“The political system has collapsed. We are heading toward a dictatorial regime.”
‘Party of the beaches’
Erdogan bristles at the notion that he is anything other than a democrat. He has tamed the power of a military that intervened to topple four governments in the second half of the 20th century and done more than any previous Turkish leader to deepen the rights of Kurds, the country’s largest minority.
The ruling AK Party he founded in 2001 itself united a broad spectrum of nationalists and social and economic reformers, as well as elements of a conservative religious party pushed from power by the army in 1997.
But what critics see as his religiously-motivated interference in private life — from tighter restrictions on alcohol and advice on how many children women should have, to his moral outrage last year at male and female students sharing apartments – has increasingly raised hackles.
Turkey’s “Kemalists” — upholders of the legacy of Mustafa Kemal Ataturk, founder of the modern secular republic – see their ideals being eclipsed by a new more ‘Islamic’ Turkey, forged by Erdogan and the new ruling class around him.
It is an antagonism he does not hesitate to play on.
Last August, photographs emerged of him in a small yacht touring the Bodrum peninsula — where he himself holidays — with a group of bureaucrats, apparently, according to newspaper reports, taking note of irregular construction activity.
He later told journalists that inspections and court cases may follow, seen as a threat to members of the secular elite, whose villas and luxury condominiums hug the shoreline.
“I am proud to call myself a Muslim but Turkey has been moving away from the West and has become more Islamicized,” said Eyup Turedi, seeking customers for boat trips near Bodrum’s main pedestrian thoroughfare behind its café-lined beach.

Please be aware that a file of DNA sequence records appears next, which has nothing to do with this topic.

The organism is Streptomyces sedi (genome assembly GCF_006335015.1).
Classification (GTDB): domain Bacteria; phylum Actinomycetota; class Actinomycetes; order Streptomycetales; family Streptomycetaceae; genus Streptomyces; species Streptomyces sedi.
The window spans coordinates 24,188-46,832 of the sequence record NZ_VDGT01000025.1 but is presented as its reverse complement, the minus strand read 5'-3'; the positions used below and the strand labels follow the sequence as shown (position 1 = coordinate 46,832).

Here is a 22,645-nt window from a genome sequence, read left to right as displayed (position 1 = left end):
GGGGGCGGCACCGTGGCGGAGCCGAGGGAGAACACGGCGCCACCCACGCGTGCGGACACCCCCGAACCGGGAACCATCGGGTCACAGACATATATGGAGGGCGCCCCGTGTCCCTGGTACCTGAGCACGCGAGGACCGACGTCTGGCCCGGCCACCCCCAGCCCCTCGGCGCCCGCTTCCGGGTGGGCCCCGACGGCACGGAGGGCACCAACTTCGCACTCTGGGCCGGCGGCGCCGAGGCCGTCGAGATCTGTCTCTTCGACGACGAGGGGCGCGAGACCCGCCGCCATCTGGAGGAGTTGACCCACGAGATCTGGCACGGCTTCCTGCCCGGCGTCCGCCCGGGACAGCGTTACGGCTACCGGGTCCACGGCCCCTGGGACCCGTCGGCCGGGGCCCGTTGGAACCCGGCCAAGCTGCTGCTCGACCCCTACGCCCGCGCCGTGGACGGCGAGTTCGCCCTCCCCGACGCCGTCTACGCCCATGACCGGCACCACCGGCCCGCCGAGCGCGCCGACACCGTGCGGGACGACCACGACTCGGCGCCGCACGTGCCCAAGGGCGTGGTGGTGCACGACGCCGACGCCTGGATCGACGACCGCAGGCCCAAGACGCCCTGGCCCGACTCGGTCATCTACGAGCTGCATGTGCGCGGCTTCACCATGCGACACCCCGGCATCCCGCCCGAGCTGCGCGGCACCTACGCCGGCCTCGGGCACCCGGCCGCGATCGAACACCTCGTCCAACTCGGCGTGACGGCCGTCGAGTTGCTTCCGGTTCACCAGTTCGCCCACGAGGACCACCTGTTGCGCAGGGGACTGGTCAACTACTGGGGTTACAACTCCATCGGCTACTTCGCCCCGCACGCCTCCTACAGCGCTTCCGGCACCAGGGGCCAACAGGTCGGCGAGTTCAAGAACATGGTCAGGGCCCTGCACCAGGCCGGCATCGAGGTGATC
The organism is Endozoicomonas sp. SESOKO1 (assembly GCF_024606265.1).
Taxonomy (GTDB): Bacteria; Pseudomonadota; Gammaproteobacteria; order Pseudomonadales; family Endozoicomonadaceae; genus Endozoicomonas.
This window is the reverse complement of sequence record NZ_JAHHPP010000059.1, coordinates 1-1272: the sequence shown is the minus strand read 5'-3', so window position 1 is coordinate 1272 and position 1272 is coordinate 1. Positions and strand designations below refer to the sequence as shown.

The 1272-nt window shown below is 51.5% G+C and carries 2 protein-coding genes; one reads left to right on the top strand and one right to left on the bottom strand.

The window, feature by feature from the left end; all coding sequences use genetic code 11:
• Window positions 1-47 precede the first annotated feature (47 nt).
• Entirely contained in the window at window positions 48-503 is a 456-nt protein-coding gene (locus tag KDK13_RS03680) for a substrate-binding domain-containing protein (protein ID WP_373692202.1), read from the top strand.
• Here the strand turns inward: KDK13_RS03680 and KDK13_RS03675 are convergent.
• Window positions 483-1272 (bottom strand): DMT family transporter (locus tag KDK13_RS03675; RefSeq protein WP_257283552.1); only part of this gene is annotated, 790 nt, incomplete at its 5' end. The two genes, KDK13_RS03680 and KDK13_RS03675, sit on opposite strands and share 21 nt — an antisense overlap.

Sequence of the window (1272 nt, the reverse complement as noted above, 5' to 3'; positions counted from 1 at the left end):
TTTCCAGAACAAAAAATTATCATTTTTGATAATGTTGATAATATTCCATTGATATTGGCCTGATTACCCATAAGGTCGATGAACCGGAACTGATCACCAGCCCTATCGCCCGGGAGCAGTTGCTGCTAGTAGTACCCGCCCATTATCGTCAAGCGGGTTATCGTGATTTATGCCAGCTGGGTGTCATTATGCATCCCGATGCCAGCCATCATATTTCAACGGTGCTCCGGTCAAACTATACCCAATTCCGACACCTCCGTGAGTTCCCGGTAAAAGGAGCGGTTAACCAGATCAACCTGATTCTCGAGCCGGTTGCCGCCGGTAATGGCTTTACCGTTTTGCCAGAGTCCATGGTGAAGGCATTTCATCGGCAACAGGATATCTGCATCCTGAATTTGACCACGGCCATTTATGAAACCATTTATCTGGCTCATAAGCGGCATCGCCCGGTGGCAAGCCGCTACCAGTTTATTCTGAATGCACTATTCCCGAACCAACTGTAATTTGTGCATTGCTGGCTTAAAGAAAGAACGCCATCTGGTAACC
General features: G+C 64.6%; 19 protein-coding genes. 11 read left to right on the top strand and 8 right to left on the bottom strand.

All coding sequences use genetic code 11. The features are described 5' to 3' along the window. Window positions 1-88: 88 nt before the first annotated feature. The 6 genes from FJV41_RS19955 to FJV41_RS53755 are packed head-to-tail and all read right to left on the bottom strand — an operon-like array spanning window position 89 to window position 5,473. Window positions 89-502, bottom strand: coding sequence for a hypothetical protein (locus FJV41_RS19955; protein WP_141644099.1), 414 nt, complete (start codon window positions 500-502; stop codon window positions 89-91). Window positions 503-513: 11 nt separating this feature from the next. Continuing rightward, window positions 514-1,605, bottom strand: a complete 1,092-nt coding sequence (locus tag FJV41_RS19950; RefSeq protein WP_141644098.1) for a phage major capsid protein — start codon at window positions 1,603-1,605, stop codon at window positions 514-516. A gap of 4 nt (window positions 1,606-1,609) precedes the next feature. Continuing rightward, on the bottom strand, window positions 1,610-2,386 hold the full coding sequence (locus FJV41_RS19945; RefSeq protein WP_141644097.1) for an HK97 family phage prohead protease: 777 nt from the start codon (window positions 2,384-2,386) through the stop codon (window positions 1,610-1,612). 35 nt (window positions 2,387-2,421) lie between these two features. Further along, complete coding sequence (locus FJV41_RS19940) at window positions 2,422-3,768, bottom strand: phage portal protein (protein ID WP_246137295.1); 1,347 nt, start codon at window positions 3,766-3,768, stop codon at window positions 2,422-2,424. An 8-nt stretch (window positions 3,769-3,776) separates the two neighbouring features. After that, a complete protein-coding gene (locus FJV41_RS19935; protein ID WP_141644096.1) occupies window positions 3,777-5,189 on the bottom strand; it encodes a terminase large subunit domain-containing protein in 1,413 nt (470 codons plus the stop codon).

“It is the gateway to Europe and it is still modern, but if the election results see it moving in the opposite direction, it will be Turkey’s loss.”
The main opposition CHP, the secularist party founded by Ataturk, won just over 50 percent of the vote in Bodrum in municipal elections on March 30, a vote seen as a referendum on Erdogan’s rule. The AK Party polled less than 10 percent.
But the picture was different in the wider country, with the AK Party dominating the electoral map and retaining the main cities of Istanbul and Ankara, despite the corruption scandal plaguing Erdogan’s government and last summer’s protests.
For the presidential race, the CHP has united with the nationalist MHP party in fielding Ekmeleddin Ihsanoglu as its candidate, a diplomat and academic who was at the helm of the Organization of Islamic Cooperation for nine years until 2014.
But its choice of Cairo-born Ihsanoglu, 70 — who has dedicated a large part of his life to promoting Islam — has left some CHP supporters bemoaning the lack of a true secularist candidate in the race, and uncertain as to how to vote.
“He is too passive and too old. If we want Turkey to have a future we have to give the youth a chance,” said Kadri Aksel, 57, a construction engineer registering to change his address.